The Catawba Tribe sued for the right to offer casino gaming in 2006. Not surprisingly, the South Carolina Supreme Court ruled against them.
This state has even proven to be tough on social gambling. 27 people were arrested for playing in a home poker game in 2009.
A judge's ruling overturned convictions on 5 of the men, but a South Carolina Supreme Court ruling stated that social gambling is illegal and the men's conviction shouldn't have been overturned.
State Representative Todd Rutherford introduced a commercial casino bill in 2015, but the legislation failed to gain any traction.
Given South Carolina's gambling history, the prospects of legal iGaming don't look good in the immediate future.
State constitution amended to ban all gambling.
Video Poker machines banned; South Carolina Lottery approved.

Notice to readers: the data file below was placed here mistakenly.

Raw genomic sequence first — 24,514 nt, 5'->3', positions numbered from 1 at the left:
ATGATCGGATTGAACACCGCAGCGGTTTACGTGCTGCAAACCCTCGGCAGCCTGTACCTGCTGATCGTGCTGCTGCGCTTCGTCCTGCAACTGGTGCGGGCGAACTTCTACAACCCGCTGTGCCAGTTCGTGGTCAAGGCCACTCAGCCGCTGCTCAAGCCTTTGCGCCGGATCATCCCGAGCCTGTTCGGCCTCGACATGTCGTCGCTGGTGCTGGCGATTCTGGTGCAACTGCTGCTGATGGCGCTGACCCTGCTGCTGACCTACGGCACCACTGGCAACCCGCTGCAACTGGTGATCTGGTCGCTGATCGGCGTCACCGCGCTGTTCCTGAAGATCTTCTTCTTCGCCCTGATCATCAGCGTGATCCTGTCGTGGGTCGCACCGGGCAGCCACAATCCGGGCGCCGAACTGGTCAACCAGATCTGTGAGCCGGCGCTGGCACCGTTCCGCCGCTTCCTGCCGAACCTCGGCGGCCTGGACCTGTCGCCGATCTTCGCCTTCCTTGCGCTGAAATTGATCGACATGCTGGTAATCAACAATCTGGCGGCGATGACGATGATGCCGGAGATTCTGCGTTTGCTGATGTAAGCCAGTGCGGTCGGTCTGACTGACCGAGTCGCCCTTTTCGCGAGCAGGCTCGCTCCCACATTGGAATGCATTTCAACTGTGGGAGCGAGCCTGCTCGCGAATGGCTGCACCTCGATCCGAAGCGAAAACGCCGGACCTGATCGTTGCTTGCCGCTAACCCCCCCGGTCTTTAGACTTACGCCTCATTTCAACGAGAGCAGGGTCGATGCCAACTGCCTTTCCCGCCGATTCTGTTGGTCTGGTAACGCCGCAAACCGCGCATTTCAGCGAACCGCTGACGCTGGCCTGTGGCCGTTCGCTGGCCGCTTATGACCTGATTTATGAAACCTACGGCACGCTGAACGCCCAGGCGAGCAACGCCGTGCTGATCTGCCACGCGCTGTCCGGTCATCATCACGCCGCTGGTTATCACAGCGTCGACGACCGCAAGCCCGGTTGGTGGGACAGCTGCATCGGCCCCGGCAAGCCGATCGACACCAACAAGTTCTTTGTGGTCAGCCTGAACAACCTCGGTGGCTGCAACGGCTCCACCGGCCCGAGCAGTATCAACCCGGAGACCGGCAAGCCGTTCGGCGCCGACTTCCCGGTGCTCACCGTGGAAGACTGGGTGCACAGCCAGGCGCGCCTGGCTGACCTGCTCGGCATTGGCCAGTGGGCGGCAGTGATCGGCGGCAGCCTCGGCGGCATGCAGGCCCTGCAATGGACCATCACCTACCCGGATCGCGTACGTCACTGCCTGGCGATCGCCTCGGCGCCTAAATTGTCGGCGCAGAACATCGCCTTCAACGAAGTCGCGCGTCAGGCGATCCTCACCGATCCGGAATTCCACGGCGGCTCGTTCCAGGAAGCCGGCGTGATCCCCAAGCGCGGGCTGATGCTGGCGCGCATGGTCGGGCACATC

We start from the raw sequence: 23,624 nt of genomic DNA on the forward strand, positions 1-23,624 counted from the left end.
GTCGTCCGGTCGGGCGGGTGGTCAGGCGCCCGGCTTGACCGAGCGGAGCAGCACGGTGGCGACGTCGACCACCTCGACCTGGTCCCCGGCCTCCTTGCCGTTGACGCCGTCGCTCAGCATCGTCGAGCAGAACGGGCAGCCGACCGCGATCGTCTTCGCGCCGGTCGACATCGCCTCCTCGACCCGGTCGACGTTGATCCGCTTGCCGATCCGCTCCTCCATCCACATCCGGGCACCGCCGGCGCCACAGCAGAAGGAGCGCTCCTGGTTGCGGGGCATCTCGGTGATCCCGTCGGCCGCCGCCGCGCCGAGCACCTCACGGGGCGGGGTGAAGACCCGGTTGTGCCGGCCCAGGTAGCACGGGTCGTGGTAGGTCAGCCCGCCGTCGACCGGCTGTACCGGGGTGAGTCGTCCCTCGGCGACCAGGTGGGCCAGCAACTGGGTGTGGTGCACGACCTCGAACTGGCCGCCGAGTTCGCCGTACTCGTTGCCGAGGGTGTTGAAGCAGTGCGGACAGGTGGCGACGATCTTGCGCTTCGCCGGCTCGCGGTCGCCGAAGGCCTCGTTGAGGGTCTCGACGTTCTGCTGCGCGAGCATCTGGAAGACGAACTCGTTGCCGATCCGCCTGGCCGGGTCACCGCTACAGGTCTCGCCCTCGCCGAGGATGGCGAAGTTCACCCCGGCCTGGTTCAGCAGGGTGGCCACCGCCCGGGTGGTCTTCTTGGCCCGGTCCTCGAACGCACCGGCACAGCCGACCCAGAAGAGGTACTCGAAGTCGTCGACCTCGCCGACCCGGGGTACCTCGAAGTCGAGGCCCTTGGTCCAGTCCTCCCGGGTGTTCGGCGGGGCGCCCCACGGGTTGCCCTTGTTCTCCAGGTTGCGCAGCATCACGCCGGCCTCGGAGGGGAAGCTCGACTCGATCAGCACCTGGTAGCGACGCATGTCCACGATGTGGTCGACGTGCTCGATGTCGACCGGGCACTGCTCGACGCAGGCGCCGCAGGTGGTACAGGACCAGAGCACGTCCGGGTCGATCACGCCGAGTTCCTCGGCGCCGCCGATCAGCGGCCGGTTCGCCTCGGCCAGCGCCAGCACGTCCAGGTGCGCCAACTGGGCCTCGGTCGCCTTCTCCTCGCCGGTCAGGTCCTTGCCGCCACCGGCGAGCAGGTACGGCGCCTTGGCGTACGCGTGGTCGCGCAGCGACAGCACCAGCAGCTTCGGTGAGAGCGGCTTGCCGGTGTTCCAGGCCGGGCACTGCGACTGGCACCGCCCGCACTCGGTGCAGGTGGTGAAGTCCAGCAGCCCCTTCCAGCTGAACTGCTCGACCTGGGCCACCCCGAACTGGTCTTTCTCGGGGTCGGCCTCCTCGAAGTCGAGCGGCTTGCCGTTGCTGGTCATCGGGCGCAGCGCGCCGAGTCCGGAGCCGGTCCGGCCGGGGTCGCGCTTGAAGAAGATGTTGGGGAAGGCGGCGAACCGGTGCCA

5 men are cleared of unlawful gambling charges for playing in a home poker game.
Rep. Todd Rutherford introduces bill for commercial casinos, but the legislation fails.
South Carolina has problem with widespread video poker machines.
Catawba Tribe sues for the right to offer video gaming on reservations; they lose their case the following year.
South Carolina Supreme Court rules that social gambling is illegal.
Daily Fantasy sports bill introduced, but doesn't get a vote.
Bill introduced to challenge federal ban on sports betting.
South Carolina FAQs
South Carolina clearly doesn't approve of many forms of gambling. They also don't offer any clear language that damns Internet gambling.